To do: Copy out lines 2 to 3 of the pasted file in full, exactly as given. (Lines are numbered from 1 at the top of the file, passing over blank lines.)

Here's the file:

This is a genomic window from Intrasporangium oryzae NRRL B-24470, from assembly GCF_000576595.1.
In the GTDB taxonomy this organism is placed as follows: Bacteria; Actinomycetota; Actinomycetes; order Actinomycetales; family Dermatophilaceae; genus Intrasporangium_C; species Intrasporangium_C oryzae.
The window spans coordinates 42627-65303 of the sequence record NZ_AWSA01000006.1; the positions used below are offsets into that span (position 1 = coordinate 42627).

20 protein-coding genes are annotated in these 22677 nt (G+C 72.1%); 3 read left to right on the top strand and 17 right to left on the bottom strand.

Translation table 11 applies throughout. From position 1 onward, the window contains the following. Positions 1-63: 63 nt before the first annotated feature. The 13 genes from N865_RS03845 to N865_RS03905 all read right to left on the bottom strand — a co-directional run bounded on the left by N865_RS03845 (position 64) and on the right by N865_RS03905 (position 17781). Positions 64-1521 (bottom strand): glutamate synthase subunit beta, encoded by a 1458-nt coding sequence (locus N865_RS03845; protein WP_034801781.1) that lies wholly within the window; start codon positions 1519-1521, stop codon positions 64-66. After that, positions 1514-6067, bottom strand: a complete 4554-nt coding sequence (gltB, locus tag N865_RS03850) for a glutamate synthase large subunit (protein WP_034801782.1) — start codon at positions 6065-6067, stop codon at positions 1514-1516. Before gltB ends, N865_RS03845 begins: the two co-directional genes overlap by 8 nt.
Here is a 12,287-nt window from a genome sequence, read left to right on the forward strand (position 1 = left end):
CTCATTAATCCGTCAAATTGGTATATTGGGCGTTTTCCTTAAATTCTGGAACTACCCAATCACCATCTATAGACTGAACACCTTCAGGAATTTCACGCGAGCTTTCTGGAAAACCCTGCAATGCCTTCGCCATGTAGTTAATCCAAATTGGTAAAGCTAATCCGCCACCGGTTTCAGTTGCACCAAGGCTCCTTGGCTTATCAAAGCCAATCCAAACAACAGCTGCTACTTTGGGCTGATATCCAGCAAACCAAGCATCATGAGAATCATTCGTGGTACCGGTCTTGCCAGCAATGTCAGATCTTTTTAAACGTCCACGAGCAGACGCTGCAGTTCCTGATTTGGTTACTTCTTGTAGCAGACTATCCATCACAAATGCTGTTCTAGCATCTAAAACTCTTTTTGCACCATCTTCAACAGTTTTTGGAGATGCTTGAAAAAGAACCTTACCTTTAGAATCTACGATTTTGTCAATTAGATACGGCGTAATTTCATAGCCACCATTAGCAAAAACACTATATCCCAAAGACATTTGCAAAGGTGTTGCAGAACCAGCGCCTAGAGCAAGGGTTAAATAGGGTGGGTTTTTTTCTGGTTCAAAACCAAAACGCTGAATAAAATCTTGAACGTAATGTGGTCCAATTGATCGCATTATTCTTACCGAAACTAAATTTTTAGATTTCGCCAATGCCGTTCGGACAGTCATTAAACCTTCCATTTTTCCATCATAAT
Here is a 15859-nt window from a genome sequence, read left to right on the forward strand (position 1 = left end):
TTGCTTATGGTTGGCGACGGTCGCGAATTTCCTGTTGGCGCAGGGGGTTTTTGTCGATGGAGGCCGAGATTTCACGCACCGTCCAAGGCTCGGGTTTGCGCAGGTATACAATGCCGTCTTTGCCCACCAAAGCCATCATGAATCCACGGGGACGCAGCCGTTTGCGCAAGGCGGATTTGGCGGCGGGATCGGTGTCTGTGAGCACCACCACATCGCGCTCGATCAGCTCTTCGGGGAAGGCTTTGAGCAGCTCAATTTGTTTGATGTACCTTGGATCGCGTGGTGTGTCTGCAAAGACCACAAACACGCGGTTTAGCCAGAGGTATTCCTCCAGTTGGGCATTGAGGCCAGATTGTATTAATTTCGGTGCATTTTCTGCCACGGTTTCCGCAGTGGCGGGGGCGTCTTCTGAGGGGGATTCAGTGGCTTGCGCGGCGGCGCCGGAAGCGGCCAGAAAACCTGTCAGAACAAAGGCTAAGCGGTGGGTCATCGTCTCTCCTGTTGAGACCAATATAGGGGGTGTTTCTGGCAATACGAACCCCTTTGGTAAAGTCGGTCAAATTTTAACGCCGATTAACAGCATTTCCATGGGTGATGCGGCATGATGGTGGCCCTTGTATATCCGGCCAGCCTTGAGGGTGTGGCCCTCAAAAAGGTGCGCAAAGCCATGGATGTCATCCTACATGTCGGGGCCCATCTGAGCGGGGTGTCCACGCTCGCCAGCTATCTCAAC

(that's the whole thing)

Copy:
In the GTDB taxonomy this organism is placed as follows: Bacteria; Actinomycetota; Actinomycetes; order Actinomycetales; family Dermatophilaceae; genus Intrasporangium_C; species Intrasporangium_C oryzae.
The window spans coordinates 42627-65303 of the sequence record NZ_AWSA01000006.1; the positions used below are offsets into that span (position 1 = coordinate 42627).